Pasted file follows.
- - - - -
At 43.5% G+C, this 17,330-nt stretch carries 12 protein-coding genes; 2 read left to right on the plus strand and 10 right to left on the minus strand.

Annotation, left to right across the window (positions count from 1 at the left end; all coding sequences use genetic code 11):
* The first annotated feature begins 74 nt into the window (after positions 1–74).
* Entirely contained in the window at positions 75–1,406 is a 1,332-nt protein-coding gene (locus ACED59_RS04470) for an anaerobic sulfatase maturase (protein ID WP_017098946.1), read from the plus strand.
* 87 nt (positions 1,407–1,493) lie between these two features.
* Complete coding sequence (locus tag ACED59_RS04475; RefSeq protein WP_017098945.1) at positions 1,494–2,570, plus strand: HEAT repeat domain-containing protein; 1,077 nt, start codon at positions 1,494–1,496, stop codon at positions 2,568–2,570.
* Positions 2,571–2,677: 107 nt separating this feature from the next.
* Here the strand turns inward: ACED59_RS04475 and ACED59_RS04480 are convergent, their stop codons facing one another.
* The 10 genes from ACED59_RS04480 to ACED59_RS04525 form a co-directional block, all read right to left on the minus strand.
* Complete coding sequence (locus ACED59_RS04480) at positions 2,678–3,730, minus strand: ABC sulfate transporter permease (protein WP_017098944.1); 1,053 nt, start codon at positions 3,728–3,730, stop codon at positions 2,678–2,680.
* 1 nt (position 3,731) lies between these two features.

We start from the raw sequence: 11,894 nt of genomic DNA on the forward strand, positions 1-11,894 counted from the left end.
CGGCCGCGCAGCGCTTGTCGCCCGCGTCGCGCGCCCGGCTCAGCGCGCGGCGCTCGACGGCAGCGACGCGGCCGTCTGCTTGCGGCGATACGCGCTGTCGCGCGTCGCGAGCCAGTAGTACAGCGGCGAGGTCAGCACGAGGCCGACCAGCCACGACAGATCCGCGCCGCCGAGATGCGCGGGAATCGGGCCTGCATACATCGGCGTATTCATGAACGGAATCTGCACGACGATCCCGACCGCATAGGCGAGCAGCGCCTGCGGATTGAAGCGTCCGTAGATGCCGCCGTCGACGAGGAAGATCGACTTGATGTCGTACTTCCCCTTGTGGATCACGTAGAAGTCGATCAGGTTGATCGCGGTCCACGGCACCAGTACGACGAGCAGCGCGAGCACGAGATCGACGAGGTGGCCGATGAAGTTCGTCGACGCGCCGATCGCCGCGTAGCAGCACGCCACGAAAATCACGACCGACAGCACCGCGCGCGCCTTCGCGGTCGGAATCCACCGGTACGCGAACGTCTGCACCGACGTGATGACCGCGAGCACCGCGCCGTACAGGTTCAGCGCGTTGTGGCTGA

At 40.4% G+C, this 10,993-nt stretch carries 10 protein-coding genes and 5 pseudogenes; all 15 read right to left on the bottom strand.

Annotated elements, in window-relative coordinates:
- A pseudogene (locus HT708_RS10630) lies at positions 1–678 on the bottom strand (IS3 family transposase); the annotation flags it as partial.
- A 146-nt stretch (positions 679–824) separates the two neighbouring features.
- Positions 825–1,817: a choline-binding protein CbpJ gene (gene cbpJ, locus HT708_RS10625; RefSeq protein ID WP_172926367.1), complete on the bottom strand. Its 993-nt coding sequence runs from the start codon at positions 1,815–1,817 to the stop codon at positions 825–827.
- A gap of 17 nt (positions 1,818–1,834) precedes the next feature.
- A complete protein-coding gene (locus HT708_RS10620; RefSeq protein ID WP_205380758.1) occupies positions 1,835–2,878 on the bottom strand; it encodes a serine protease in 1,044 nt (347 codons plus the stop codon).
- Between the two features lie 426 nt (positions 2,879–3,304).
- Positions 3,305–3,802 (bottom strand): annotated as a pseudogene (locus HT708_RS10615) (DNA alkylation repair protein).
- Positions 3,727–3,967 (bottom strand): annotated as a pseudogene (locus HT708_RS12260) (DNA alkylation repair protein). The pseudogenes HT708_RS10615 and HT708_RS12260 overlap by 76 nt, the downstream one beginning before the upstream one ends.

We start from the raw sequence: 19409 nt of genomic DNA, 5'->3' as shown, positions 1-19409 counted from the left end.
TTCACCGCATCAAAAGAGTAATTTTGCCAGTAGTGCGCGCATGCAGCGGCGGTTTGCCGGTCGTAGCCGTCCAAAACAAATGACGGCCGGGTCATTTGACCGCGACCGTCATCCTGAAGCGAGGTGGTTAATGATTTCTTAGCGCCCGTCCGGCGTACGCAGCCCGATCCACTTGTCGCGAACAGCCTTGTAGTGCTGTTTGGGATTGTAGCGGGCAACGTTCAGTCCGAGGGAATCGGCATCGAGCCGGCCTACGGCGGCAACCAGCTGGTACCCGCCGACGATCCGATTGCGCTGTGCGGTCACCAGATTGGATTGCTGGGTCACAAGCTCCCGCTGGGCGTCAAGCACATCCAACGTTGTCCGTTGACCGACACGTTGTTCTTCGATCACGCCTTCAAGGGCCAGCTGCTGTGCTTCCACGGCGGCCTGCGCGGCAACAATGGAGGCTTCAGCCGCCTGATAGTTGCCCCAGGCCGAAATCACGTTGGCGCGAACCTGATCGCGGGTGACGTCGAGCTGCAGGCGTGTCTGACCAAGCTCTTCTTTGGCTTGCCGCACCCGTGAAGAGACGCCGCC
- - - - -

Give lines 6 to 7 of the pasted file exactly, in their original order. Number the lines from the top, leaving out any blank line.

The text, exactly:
* Complete coding sequence (locus tag ACED59_RS04475; RefSeq protein WP_017098945.1) at positions 1,494–2,570, plus strand: HEAT repeat domain-containing protein; 1,077 nt, start codon at positions 1,494–1,496, stop codon at positions 2,568–2,570.
* Positions 2,571–2,677: 107 nt separating this feature from the next.